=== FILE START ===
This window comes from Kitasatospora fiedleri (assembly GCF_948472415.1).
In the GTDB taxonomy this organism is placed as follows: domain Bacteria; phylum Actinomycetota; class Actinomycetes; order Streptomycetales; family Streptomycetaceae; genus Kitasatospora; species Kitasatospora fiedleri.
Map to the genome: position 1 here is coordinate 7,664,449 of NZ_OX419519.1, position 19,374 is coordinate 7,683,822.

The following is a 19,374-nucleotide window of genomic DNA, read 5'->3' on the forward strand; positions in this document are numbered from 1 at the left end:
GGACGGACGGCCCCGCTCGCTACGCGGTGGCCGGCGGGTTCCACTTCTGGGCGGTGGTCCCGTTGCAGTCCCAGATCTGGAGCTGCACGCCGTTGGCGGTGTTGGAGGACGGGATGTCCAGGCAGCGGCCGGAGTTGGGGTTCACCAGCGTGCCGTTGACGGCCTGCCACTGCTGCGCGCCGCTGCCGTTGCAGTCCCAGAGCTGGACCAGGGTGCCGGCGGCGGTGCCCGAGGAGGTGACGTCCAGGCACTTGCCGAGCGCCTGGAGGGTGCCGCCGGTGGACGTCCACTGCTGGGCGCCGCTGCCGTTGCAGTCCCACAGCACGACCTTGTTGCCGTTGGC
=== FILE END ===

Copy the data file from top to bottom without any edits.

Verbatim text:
This window comes from Kitasatospora fiedleri (assembly GCF_948472415.1).
In the GTDB taxonomy this organism is placed as follows: domain Bacteria; phylum Actinomycetota; class Actinomycetes; order Streptomycetales; family Streptomycetaceae; genus Kitasatospora; species Kitasatospora fiedleri.
Map to the genome: position 1 here is coordinate 7,664,449 of NZ_OX419519.1, position 19,374 is coordinate 7,683,822.

The following is a 19,374-nucleotide window of genomic DNA, read 5'->3' on the forward strand; positions in this document are numbered from 1 at the left end:
GGACGGACGGCCCCGCTCGCTACGCGGTGGCCGGCGGGTTCCACTTCTGGGCGGTGGTCCCGTTGCAGTCCCAGATCTGGAGCTGCACGCCGTTGGCGGTGTTGGAGGACGGGATGTCCAGGCAGCGGCCGGAGTTGGGGTTCACCAGCGTGCCGTTGACGGCCTGCCACTGCTGCGCGCCGCTGCCGTTGCAGTCCCAGAGCTGGACCAGGGTGCCGGCGGCGGTGCCCGAGGAGGTGACGTCCAGGCACTTGCCGAGCGCCTGGAGGGTGCCGCCGGTGGACGTCCACTGCTGGGCGCCGCTGCCGTTGCAGTCCCACAGCACGACCTTGTTGCCGTTGGC